And I was confused.
I couldn’t figure out what had happened.
Had I really done something? Said something so out there and crazy?
Surely, I hadn’t done that.
Because I’d never actually done that before, had I?
Well, I didn’t think so.
At least until I remembered this other thing, a few years before this one.
I was eighteen. Dating my first real boyfriend. We worked together in a bar. He was the DJ. I was the really awful barmaid. (And, oh, how I was. Waitressing proved to be my failing time and time again.) There was a fight one night—not that unusual in that particular bar. My boyfriend walked to the edge of the crowd but didn’t step in and break up the fight. Maybe he could have, maybe not. It was broken up fast enough, as I recall. I was behind the bar with the bartender, a girl who happened to be roommates with my boyfriend. We were all in the same circle, and it was pretty chill.
But after, like a couple of days later, my boyfriend questioned me about the fight.
Said that it was heard, that I’d made some off-handed comment about “Oh look, there’s my boyfriend. Just watching, but not a man enough to step into the fight.” Something like that, anyway.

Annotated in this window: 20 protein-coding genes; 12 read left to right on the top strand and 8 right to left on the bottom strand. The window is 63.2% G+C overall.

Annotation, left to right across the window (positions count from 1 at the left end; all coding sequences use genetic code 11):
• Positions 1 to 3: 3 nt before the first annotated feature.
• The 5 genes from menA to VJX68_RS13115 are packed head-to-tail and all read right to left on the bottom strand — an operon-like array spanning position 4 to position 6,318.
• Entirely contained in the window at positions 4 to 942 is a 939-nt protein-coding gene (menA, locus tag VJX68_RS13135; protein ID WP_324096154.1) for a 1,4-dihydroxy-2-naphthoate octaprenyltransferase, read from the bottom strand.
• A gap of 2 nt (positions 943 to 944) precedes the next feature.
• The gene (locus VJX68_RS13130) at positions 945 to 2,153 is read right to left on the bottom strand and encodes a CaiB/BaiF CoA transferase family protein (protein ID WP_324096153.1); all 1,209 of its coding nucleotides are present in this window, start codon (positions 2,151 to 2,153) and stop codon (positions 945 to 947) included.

I couldn’t imagine who’d heard me. There were people at the bar who were interested in my charismatic and rather handsome boyfriend, so I always felt eyes on me when I was there, but when I was behind the bar, I felt safe, in a way, because people couldn’t come back there.
Anyway, this comment really bothered my boyfriend. Seems like we could have had a massive fight about it. If I remembered saying that.
I vehemently denied saying it. I might have thought something along those lines in my head at the moment, (and I said so) but I said I would never say that.
At least I didn’t think I did. And who was the only person who would have been able to hear me say such a thing?
Time moved on. He and I stayed together for a while. I moved away. He moved on. I moved on. I never got it out of him for sure who had told him that I’d said this thing, but from memory, and my gut, it was likely the roommate.
Did she have a thing for him? Probably. Most everyone who met him did, in some way, shape, or form. And he was friends with everyone, never met a stranger, so it would be easy for anyone to be attracted to him.
Did she gaslight me? In a backward way, so that I questioned my sanity?
I did, between these two incidents, for years, questioned that I had some kind of mental switch, or that I had multiple personalities that would just say things that I didn’t remember.
Life moved forward.
Flash to back now, where I’m a bit more intelligent. A bit less gullible. And give zero fucks about what I say, and to who.
And I see, that even I, when I was young and naïve, anyway, could be gas-lit. Those two, small moments impacted me for years. My trust, mostly of myself, was damaged for a very, very long time. I hardly ever spoke my mind—to anyone—for a long time.
Just in case.
Just in case I really had been mean and hurtful and could do it again.
When a person endures that day after day, year after year, it is stunning that they can make it out with any semblance of strength and clarity.
So is gaslighting a thing?
I’d say so.